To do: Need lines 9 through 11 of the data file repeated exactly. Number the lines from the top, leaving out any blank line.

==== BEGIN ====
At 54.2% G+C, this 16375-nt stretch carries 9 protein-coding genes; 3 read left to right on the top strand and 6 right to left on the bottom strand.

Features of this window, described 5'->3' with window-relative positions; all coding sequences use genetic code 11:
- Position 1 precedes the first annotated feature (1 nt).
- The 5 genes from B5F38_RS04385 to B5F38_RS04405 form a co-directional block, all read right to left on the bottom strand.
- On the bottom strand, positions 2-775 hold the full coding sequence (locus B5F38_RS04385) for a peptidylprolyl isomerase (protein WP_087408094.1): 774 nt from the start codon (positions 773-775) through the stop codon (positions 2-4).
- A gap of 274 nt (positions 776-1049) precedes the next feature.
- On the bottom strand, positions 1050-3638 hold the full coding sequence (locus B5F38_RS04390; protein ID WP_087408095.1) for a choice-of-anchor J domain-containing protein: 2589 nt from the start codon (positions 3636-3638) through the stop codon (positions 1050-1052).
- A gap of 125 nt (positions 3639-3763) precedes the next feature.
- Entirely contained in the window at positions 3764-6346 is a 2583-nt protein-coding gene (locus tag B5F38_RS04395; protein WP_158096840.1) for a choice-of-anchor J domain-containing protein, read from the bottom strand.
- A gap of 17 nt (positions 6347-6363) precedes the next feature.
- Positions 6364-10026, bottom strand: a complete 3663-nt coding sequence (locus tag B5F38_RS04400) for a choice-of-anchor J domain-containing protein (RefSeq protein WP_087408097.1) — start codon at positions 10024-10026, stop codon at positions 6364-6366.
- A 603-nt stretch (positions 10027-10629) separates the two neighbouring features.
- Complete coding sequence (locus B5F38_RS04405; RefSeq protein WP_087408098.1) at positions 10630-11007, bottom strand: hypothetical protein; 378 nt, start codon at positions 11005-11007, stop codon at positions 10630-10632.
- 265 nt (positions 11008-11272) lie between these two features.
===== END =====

- Entirely contained in the window at positions 3764-6346 is a 2583-nt protein-coding gene (locus tag B5F38_RS04395; protein WP_158096840.1) for a choice-of-anchor J domain-containing protein, read from the bottom strand.
- A gap of 17 nt (positions 6347-6363) precedes the next feature.
- Positions 6364-10026, bottom strand: a complete 3663-nt coding sequence (locus tag B5F38_RS04400) for a choice-of-anchor J domain-containing protein (RefSeq protein WP_087408097.1) — start codon at positions 10024-10026, stop codon at positions 6364-6366.